Retailers tell their customers to keep their returns
Anyone who has ever tried to return an order from Chewy likely knows the drill. One of its representatives will tell you to keep the product and donate it to a local shelter or give the unwanted item to a friend whose pet could use it.
Chewy’s experience is growing less unusual by the day, however, as retailers looking to reduce costs and clear out warehouses and stores of excess inventory tell customers to just keep those unwanted purchases.
“It would be a smart strategic initiative,” said Burt Flickinger, managing director of retail consultancy Strategic Resource Group told CNN.
Mr. Flickinger said the math of returns shows it has more minuses than plusses for retailers.
“For every dollar in sales, a retailer’s net profit is between a cent to five cents. With returns, for every dollar in returned merchandise, it costs a retailer between 15 cents to 30 cents to handle it,” he said.
Returns have become an ongoing operational challenge for retailers that are already seeing margins squeezed as a result of delivering online orders to customers’ homes.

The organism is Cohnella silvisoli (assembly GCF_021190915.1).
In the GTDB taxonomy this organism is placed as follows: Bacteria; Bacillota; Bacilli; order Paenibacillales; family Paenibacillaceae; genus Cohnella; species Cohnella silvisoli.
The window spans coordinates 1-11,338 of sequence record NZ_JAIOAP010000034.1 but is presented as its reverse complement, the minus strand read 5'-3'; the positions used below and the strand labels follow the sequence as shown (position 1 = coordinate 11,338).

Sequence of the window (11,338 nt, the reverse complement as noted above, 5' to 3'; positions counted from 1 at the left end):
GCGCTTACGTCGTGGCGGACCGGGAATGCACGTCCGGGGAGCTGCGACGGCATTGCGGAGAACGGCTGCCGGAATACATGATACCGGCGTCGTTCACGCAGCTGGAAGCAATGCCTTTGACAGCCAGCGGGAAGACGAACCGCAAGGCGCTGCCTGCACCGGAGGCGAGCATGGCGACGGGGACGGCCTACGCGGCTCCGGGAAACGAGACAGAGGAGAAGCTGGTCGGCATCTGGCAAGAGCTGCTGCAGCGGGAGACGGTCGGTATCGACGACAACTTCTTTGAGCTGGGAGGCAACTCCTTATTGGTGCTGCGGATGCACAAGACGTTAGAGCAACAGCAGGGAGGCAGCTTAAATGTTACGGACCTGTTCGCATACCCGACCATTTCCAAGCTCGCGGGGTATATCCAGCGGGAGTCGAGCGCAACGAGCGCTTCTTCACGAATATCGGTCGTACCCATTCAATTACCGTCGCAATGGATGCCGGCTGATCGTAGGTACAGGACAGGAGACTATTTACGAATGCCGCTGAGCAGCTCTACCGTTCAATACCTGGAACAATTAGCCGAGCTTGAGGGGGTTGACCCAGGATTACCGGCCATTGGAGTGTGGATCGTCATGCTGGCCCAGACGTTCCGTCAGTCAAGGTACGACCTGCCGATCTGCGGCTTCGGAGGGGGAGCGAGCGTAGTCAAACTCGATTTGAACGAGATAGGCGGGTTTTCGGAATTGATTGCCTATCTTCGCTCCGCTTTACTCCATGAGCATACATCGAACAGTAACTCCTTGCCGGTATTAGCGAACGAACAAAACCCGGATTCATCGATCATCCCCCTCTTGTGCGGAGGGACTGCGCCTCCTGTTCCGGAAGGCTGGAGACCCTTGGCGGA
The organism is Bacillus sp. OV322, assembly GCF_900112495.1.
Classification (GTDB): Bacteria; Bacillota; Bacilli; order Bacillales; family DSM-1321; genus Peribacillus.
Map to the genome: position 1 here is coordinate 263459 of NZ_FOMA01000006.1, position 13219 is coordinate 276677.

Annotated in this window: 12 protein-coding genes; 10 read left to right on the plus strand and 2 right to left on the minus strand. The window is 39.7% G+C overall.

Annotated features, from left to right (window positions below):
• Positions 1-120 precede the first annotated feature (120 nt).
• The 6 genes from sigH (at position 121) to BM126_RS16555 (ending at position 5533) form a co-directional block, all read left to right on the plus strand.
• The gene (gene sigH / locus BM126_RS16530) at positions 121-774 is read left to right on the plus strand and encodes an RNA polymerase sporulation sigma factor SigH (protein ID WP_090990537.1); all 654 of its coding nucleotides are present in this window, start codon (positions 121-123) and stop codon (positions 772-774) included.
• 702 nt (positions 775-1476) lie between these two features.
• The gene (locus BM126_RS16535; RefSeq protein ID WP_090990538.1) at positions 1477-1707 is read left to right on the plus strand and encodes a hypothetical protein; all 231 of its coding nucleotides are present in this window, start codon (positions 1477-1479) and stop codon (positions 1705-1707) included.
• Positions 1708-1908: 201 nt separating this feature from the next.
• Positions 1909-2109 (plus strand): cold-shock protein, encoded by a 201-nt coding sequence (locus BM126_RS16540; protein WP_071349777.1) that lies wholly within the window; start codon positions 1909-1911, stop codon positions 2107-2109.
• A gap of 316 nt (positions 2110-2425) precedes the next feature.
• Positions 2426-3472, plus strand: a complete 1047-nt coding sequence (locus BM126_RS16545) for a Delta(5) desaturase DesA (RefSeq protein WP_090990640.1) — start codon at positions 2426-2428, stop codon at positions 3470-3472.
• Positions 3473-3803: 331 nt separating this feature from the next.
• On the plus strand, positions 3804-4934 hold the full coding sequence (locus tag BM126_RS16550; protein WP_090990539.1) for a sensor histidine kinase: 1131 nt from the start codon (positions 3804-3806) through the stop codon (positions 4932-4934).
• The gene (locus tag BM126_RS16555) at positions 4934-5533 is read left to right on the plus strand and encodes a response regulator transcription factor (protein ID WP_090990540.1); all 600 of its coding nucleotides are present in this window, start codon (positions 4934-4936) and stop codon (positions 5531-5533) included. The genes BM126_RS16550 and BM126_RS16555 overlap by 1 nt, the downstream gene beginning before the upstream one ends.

Merchandise in 2021 was returned to the tune of $761 billion, according to the National Retail Federation and Appriss Retail. The rate of total returns was 16.6 percent, up from 10.6 percent in 2020. The rate of online returns was 20.8 percent, which was in line with previous years.
Excess inventory means markdowns at retail to move merchandise. When more products are sold, a greater number are bound to be returned, as well. This leaves retailers deciding if it makes sense to process returns, which could cost between 20 percent and 65 percent of the cost of goods sold, according to UPS, or just tell customers to keep it.
Retailers are increasingly turning to technology to try and cut back on the number of items returned.
Amazon.com earlier this month debuted its Virtual Try-On for Shoes, which uses augmented reality technology to help customers visualize how they will look in footwear from a variety of angles.
Walmart in March rolled out its own try-on technology for clothing. The technology came to the retailer following its acquisition last year of Zeekit, a virtual fitting room firm.
- Just keep your returns: Stores weigh paying you not to bring back unwanted items – CNN
- Retail Returns Increased to $761 Billion in 2021 as a Result of Overall Sales Growth – National Retail Federation
- Will AR try-on sneaker tech put Amazon a step ahead of its rivals? – RetailWire
- Will try-on tech be the right fit for Walmart’s fashion business? – RetailWire
- Retailers give customers refunds and tell them to keep items – RetailWire
DISCUSSION QUESTIONS: Do you expect to see a significant uptick in the number of items that retailers tell customers to keep rather than return? What do you see as the most effective way to cut returns without limiting sales?